The IDA debt cancellation was made possible by contributions from 13 member nations: Belgium, Canada, Finland, France, Germany, Ireland, Italy, Japan, The Netherlands, Norway, Spain, Sweden, and Switzerland.

Shortly after the massive earthquake in January flattened the Haitian capital of Port-au-Prince, the 186-nation World Bank announced it had suspended repayment of the IDA debt and would seek to cancel it.

"Relieving Haiti's remaining debt is part of our effort to pursue every avenue to help Haiti's reconstruction efforts," Robert Zoellick, president of the World Bank, said in the statement.

"We will continue to work in close cooperation with the Haitian government and our international partners to support the country's recovery and longer-term development."

The World Bank noted it has made available 479 million dollars in grants to support Haiti's post-quake recovery and development through June 2011 and is also the trustee of the multi-donor Haiti Reconstruction Fund.

JP Morgan raises 2010 growth forecast for Philippines

MANILA, Philippines - Investment bank JP Morgan has raised its economic growth projection for the Philippines this year to 6.8% from the previous 4.5% after faster-than-expected growth in the first quarter.

JP Morgan also said that continued growth, along with increased tax revenues, would allow the government to trim the budget deficit to its full-year goal of P293.2 billion.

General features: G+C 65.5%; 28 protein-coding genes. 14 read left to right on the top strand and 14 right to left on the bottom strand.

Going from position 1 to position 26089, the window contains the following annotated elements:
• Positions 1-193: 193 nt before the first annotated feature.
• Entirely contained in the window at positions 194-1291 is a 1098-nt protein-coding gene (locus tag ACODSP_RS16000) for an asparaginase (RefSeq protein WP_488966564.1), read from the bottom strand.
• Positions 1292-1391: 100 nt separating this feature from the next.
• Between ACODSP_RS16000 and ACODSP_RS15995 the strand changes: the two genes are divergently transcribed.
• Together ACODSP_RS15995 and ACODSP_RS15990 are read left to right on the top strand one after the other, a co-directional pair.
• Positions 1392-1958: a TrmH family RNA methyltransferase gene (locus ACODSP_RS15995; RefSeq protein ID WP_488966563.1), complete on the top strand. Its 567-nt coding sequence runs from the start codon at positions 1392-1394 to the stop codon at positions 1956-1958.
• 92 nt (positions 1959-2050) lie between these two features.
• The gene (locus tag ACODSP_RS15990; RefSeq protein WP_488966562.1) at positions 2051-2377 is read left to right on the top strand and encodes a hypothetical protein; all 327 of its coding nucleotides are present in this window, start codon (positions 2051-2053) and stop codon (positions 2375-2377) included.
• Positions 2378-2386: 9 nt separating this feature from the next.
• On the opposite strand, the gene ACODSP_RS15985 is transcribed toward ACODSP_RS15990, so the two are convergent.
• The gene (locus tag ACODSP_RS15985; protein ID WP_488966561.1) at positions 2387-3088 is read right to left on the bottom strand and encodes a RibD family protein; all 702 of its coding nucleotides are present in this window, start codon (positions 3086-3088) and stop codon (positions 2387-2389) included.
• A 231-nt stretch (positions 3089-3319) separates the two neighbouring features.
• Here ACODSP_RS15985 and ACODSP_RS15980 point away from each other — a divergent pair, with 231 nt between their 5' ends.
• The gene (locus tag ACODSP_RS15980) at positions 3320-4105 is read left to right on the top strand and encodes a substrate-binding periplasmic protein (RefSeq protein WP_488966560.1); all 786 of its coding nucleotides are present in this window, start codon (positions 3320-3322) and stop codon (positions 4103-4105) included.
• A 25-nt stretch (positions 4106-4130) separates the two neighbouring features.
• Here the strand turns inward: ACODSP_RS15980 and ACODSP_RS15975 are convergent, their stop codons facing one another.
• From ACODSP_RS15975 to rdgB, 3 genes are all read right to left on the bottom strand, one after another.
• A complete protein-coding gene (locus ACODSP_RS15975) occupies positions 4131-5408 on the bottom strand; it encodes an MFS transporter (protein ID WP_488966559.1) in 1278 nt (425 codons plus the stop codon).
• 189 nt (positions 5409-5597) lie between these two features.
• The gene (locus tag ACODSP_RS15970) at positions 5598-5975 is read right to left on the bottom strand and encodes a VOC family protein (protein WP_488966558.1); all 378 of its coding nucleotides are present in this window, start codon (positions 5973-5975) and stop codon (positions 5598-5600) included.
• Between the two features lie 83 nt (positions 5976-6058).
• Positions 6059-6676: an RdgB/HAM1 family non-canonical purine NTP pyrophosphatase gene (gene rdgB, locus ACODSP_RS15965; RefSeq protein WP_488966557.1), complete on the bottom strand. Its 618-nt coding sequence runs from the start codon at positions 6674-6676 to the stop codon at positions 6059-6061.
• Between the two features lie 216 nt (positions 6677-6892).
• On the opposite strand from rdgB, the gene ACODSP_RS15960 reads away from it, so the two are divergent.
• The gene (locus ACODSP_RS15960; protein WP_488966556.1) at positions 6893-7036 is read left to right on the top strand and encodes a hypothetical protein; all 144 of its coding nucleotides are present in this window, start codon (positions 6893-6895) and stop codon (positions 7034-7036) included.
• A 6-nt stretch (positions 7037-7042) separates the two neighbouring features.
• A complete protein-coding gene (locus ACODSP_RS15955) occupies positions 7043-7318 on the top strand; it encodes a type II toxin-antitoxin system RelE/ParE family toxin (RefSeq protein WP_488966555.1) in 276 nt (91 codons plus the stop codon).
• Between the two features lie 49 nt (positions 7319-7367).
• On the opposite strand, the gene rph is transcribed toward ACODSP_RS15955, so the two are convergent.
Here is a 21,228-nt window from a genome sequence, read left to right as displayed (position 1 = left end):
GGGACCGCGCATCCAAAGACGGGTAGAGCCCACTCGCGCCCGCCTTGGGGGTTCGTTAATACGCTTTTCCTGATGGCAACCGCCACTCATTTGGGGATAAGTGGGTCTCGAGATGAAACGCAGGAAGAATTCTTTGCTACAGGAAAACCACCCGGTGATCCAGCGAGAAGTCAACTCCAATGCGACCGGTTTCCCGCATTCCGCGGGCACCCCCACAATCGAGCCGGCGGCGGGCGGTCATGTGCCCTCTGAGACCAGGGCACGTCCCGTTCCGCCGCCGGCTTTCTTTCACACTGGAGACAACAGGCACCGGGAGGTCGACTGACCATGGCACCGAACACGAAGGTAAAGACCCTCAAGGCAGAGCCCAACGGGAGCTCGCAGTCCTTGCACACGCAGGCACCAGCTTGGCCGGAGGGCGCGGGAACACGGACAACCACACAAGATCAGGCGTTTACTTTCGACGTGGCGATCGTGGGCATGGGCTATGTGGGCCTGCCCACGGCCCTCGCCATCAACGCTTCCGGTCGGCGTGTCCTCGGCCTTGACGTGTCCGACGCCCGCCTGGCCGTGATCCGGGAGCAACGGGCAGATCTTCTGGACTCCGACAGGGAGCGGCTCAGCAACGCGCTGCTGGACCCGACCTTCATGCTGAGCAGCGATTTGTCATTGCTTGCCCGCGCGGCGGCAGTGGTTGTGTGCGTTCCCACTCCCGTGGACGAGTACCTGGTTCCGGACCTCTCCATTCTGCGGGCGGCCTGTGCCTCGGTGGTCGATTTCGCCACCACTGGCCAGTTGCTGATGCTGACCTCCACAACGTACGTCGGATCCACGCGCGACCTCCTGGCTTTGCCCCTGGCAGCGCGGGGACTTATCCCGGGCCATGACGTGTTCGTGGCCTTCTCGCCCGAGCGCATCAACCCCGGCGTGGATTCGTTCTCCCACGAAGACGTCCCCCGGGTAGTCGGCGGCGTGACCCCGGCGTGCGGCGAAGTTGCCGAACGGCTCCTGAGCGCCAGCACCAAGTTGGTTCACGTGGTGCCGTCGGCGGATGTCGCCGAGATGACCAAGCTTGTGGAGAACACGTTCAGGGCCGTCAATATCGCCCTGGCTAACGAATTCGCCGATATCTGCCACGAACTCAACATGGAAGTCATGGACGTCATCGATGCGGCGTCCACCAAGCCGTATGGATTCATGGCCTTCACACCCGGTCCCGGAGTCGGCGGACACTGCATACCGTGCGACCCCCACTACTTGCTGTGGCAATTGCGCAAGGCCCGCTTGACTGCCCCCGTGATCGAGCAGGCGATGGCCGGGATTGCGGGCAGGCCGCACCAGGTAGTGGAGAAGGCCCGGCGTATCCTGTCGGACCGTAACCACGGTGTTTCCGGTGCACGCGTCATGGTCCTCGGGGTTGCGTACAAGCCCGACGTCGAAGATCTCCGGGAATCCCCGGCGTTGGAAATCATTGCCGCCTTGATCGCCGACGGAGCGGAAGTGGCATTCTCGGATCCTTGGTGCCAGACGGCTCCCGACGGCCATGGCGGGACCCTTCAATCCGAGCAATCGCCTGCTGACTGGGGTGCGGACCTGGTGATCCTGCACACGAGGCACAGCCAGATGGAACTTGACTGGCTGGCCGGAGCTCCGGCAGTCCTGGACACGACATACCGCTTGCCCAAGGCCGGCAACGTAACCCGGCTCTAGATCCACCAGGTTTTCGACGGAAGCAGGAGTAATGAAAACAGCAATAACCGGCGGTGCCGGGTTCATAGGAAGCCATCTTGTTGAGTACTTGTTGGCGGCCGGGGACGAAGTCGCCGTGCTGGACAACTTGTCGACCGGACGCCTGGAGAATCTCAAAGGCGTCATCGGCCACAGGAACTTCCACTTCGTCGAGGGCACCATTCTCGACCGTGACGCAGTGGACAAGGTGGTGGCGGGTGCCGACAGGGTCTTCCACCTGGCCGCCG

"The tax collection trend in the first 4 months of the year is encouraging with the Philippines' main tax agencies posting actual collections higher than their respective goals. If this is sustained, this should help the government meet its goal of trimming fiscal deficit," said JP Morgan sovereigns analyst Matt Hildebrandt.

"We do expect sequential growth to moderate from its blistering pace recently," he added, referring to the country's gross domestic product (GDP).

Philippine GDP grew 7.3% in the first quarter from a year ago buoyed by global recovery, which spurred exports; election spending; and increased remittances from overseas Filipinos. The first quarter GDP exceeded the government's 2.9% to 3.9% growth projection.

Consumption, which makes up nearly two-thirds of the economy, was supported by a 7% annual rise in remittances and record spending by the government, including on infrastructure projects, ahead of a ban on new state contracts before the May 10 national elections.

Exports, on the other hand, surged 43% as demand for electronics shipments recovered from the previous year's crisis-induced lows. Exports account for about two-fifths of GDP in expenditure terms.

The Philippines was one of the few countries in the region to skip a recession in 2009, helped by government stimulus spending.

However, accelerated public spending, along with low tax collections, widened the budget deficit last year to a record P298.5 billion.